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Fifth Avenue is Moline's historical 'main' street. This photo, taken on Dec. 10, 1956, shows a busy downtown.
Second Avenue was considered Rock Island's 'main' street. Here it is shown in a photo taken in 1901 looking west from Spencer Square, site of the site of the downtown post office.
More photos from this shoot
Photo: Todd Mizener|
The District of Rock Island has gone through many changes over the years the most recent being the opening up of 2nd Avenue between 17th and 18th Street to automobile traffic.
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Photo: John Greenwood|
Downtown Moline as viewed from 17th St. and 3rd Ave., looking west.
Does your town have a literal Main Street, or is it working to resurrect the sense of Main Street in its downtown?
Today's city boosters seek a return to those golden-hazed days of bustling commerce, civic life, with retail, entertainment and residential options.
"The undisputed heart of downtown Rock Island, historically and today, is 2nd Avenue," said Diane Oestreich, a member of the Rock Island Preservation Commission. "It has been the destination of shoppers, tipplers and travelers, of salesmen, milliners, attorneys and blacksmiths."
Historically, the commercial area extended from 15th to 20th streets. West of 15th Street, the avenue was residential. Ms. Oestreich, a 43-year resident, has seen the decline and resurgence of 2nd Avenue and downtown.
"The importance of downtown was acknowledged by the fact that every parade went down Second Avenue," she said. "And there were lots of parades in those days. If there was a convention or gathering, a parade was almost invariably an important part of the event." Until recent years, the Rock Island High School homecoming parade also traversed those same streets.
"When the malls went in, the big department stores downtown left," Ms. Oestreich said, citing Sears, Younkers and Wards. "They brought people downtown. Christmas shopping was a big deal downtown. Then the malls went in, and stores started leaving. It was not the shopping destination because the big anchors left."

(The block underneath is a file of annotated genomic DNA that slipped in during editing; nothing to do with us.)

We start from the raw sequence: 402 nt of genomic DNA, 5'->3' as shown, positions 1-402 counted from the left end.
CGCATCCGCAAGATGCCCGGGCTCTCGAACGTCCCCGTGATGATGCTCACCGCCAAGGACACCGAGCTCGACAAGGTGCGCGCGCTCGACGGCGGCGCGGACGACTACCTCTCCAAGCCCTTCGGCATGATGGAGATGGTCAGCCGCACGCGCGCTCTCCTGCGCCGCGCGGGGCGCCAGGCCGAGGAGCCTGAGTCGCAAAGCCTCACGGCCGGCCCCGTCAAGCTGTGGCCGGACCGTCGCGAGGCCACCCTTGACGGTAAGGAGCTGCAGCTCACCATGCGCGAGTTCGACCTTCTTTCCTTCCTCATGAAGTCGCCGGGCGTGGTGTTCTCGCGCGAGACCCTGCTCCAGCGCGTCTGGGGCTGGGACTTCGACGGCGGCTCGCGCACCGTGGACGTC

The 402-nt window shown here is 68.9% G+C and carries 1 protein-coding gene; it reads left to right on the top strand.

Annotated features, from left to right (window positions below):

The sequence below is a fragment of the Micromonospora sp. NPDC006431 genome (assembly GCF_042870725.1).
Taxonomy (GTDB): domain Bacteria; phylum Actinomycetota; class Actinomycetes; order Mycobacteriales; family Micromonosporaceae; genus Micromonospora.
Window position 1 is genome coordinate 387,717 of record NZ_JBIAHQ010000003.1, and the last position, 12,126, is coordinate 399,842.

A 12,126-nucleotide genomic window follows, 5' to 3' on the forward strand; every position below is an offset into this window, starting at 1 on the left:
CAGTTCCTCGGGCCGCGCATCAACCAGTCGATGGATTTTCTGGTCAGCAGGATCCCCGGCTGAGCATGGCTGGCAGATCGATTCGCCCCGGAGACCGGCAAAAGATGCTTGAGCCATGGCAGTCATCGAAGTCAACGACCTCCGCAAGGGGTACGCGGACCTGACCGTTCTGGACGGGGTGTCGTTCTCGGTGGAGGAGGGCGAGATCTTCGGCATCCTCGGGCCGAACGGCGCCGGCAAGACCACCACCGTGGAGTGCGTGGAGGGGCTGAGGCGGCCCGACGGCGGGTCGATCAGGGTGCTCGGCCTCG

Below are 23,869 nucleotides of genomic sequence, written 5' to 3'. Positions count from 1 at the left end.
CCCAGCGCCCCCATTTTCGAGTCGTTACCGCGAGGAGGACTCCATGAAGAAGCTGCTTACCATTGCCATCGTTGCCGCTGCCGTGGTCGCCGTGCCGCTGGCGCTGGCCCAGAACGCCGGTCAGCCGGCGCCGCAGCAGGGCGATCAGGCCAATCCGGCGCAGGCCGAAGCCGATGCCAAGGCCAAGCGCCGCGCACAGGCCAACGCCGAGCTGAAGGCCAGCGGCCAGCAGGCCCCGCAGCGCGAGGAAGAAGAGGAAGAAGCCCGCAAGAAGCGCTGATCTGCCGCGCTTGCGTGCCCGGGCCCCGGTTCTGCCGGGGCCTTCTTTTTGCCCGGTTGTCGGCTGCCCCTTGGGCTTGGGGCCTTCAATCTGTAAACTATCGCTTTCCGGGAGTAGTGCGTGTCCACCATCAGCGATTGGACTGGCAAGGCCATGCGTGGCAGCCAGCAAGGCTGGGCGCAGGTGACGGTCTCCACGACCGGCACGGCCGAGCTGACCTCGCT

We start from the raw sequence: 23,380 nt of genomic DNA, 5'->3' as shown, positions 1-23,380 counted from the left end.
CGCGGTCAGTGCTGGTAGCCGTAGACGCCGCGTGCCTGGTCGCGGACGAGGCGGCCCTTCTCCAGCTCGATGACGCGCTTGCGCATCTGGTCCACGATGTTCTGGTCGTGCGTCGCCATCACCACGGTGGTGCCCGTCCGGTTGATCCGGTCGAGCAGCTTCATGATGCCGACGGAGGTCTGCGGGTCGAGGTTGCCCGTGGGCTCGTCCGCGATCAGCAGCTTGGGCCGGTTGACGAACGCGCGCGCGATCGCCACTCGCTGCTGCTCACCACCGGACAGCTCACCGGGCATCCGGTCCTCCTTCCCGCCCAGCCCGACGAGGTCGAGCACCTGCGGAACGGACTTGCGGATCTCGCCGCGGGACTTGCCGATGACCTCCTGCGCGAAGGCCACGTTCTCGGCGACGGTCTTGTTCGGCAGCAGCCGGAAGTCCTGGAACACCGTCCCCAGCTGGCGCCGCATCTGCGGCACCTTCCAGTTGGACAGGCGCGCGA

The city later rebuilt 2nd Avenue in the downtown core into the Great River Plaza, a traffic-free zone that attracted and encouraged pedestrians. It was one of the earliest attempts nationally at closing off streets to vehicles, Ms. Oestreich said.
"The design of it was meant to mimic the Mississippi River, with rocky islands," she said.
In the 1970s, the National Trust for Historic Preservation developed its pioneering Main Street approach to commercial district revitalization, of which Rock Island became an active member. The process is meant to combine historic preservation with economic development to restore prosperity and vitality to downtowns and neighborhood business districts.
Today, there are more than 1,200 active Main Street programs nationally.
"It's meant to reinvigorate downtowns, which were the focus of the community, where people went Saturday nights," Ms. Oestreich said. "Every downtown had a focus. The malls became a focus, but now they're losing it and we're going more to strip malls, big-box stores. It's like downtown spread out over the city, without a focus, I would love to have a real retail, one-stop shopping downtown."
Through redevelopment of historic buildings, brand promotion as the Arts & Entertainment District, and an emphasis on downtown living, Rock Island is making progress in making downtown a destination and home again, said community marketing director Jennifer Fowler.
"Main Street is all about revitalization, which to each community is going to mean different things," she said. "The Main Street program looks at your community from a wide-ranging perspective. All of these things need to work in tandem for revitalization efforts to be successful."
Rock Island community and business leaders have attended numerous Main Street conferences and training opportunities, where they learn what's working nationally and apply that here, Ms. Fowler said. Cities also receive ongoing technical assistance and can get funding from the national program.
Barb Sandberg, who has lived in Moline all her 70 years, said her city also is following the Main Street model to revive its old main street, 5th Avenue.